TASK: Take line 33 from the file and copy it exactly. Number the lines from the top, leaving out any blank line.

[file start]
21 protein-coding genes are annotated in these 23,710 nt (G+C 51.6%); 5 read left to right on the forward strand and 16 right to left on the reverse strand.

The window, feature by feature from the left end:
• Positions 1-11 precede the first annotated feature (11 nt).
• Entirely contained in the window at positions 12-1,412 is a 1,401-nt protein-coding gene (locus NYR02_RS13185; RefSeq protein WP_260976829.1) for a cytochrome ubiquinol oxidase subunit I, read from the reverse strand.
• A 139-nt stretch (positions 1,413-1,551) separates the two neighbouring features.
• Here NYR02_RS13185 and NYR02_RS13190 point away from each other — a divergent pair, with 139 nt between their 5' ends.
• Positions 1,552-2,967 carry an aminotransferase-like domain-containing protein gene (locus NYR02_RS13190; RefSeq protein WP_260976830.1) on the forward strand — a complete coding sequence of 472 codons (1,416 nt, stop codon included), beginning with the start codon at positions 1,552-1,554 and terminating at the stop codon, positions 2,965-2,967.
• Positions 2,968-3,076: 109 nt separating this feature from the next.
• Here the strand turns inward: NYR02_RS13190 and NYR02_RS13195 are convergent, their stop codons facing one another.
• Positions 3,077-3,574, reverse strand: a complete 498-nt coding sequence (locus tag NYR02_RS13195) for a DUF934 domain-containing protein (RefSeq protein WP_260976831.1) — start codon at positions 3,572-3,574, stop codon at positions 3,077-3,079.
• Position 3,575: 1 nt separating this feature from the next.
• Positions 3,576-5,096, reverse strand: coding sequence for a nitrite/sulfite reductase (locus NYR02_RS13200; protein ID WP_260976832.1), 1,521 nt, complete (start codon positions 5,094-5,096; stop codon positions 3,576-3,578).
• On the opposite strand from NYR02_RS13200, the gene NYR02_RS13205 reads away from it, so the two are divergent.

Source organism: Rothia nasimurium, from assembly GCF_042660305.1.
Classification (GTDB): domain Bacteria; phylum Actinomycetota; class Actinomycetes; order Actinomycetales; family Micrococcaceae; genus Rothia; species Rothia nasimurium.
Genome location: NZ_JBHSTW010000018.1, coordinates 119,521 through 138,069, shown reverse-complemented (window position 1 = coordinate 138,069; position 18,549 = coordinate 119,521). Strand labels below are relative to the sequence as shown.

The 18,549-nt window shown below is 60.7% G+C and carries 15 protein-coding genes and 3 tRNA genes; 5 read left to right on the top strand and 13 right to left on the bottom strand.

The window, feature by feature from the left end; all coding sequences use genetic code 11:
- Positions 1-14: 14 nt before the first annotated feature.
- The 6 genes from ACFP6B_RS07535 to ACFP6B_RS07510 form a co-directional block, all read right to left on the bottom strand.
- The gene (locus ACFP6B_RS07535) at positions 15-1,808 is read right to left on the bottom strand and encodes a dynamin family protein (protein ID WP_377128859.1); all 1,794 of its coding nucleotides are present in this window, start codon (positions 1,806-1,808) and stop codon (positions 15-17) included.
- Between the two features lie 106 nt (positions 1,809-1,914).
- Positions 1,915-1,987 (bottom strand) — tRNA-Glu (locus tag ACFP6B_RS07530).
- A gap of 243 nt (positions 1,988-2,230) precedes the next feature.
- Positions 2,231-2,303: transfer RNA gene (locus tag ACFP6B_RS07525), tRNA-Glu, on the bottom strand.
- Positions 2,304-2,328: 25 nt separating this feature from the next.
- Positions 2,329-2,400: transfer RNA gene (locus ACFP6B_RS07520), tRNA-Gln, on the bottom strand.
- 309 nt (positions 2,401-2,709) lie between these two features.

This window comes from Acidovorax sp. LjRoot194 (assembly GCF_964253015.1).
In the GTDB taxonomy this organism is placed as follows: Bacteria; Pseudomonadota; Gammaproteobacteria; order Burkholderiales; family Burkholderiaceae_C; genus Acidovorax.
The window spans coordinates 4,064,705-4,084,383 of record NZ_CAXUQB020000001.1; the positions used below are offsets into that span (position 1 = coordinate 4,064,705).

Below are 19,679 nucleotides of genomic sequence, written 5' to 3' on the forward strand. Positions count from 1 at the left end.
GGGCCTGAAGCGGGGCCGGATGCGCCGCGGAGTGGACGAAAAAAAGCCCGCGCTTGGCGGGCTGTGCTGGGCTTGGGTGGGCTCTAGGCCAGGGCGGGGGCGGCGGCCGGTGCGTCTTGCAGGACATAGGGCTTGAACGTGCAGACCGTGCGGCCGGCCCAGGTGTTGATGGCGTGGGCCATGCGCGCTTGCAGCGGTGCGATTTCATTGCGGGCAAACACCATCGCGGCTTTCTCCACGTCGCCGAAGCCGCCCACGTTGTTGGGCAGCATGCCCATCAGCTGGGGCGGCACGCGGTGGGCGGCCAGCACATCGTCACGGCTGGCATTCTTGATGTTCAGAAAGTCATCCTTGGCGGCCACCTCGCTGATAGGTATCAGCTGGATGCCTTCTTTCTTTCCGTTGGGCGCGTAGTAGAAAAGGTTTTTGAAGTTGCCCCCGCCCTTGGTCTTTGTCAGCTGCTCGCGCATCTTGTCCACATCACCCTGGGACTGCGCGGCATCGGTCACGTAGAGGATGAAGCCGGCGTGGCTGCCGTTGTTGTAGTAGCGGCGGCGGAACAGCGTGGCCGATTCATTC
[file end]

GGGCCTGAAGCGGGGCCGGATGCGCCGCGGAGTGGACGAAAAAAAGCCCGCGCTTGGCGGGCTGTGCTGGGCTTGGGTGGGCTCTAGGCCAGGGCGGGGGCGGCGGCCGGTGCGTCTTGCAGGACATAGGGCTTGAACGTGCAGACCGTGCGGCCGGCCCAGGTGTTGATGGCGTGGGCCATGCGCGCTTGCAGCGGTGCGATTTCATTGCGGGCAAACACCATCGCGGCTTTCTCCACGTCGCCGAAGCCGCCCACGTTGTTGGGCAGCATGCCCATCAGCTGGGGCGGCACGCGGTGGGCGGCCAGCACATCGTCACGGCTGGCATTCTTGATGTTCAGAAAGTCATCCTTGGCGGCCACCTCGCTGATAGGTATCAGCTGGATGCCTTCTTTCTTTCCGTTGGGCGCGTAGTAGAAAAGGTTTTTGAAGTTGCCCCCGCCCTTGGTCTTTGTCAGCTGCTCGCGCATCTTGTCCACATCACCCTGGGACTGCGCGGCATCGGTCACGTAGAGGATGAAGCCGGCGTGGCTGCCGTTGTTGTAGTAGCGGCGGCGGAACAGCGTGGCCGATTCATTC